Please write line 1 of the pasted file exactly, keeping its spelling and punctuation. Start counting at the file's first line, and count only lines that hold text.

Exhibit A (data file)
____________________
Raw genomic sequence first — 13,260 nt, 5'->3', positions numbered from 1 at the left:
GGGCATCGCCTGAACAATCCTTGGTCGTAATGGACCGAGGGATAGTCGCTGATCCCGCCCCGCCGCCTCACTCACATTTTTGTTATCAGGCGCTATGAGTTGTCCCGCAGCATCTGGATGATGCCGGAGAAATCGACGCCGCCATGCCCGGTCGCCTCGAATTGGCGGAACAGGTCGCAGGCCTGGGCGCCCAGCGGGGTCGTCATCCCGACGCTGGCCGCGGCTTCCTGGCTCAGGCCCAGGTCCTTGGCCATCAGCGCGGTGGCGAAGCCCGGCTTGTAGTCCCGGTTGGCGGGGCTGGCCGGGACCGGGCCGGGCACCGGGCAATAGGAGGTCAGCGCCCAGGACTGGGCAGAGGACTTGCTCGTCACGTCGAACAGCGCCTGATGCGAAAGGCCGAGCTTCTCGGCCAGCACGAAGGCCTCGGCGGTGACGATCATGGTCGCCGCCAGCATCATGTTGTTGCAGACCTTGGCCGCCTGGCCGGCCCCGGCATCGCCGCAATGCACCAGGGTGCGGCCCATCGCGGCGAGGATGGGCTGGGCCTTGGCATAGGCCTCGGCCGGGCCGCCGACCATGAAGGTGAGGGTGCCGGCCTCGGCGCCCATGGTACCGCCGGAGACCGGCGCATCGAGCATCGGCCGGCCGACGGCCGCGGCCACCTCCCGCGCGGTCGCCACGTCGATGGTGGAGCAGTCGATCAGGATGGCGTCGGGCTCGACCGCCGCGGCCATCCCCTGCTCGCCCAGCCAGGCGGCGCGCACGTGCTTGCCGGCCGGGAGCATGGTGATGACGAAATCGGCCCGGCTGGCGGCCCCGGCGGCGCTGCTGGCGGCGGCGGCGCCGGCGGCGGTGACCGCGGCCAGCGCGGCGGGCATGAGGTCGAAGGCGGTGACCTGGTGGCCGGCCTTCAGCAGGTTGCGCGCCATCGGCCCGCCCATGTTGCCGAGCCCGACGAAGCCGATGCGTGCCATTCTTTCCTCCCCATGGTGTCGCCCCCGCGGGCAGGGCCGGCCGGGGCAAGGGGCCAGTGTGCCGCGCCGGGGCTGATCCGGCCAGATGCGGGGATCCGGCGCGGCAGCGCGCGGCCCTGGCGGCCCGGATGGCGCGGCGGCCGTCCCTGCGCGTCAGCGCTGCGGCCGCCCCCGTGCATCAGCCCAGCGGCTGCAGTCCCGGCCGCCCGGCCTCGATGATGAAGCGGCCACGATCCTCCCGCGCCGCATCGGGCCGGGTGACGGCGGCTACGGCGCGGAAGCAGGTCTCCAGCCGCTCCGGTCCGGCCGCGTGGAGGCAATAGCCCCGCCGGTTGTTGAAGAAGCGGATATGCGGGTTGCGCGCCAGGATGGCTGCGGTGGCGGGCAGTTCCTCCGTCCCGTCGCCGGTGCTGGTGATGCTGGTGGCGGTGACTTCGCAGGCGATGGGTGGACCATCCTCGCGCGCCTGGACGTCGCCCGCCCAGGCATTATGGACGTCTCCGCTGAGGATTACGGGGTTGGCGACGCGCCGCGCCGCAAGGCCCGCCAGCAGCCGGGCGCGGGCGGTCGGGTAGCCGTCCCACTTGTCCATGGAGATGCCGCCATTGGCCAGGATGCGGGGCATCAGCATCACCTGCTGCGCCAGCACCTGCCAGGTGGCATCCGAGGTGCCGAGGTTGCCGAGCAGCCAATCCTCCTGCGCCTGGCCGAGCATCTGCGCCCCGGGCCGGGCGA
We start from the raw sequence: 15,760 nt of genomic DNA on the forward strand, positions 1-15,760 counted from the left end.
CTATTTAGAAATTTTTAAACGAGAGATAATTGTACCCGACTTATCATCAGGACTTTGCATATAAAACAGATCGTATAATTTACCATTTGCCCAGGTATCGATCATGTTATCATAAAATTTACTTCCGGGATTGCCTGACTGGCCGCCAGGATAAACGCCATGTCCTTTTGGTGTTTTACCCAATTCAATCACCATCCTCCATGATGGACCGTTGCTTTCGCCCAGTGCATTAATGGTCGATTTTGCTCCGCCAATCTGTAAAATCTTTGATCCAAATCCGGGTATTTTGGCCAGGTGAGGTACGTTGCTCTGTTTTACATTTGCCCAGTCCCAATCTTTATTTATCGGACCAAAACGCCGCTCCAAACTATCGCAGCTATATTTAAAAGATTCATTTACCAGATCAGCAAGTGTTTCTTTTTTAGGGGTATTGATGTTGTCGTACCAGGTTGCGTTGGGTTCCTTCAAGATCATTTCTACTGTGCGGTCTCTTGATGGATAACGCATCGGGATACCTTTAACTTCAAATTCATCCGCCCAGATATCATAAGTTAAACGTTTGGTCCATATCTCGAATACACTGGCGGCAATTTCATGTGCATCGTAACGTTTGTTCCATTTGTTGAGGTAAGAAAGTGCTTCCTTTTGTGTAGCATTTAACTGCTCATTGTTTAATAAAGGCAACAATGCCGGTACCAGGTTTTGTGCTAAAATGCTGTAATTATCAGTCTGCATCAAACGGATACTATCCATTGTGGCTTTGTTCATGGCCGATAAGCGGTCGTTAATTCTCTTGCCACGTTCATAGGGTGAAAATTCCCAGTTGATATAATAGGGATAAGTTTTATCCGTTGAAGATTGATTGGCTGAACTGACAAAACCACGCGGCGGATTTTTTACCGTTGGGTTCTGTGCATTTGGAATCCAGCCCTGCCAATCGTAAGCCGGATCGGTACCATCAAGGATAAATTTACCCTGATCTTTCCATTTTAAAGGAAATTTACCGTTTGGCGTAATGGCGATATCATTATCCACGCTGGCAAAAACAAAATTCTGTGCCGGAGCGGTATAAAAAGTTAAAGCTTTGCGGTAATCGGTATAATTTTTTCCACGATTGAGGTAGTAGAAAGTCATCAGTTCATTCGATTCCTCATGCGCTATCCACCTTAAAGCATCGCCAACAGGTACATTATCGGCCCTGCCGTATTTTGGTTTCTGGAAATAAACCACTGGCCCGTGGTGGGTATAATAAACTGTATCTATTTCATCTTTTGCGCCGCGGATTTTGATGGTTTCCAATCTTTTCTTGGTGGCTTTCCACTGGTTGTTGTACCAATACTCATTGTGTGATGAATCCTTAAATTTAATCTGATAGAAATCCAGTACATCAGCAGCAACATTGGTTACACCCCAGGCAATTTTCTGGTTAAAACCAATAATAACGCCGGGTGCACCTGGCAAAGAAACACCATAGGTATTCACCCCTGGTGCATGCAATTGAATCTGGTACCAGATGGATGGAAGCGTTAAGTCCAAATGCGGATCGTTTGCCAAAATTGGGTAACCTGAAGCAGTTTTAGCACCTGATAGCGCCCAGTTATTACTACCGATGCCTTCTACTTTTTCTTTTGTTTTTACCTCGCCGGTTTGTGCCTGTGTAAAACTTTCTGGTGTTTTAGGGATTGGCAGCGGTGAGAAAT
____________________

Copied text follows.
Raw genomic sequence first — 13,260 nt, 5'->3', positions numbered from 1 at the left: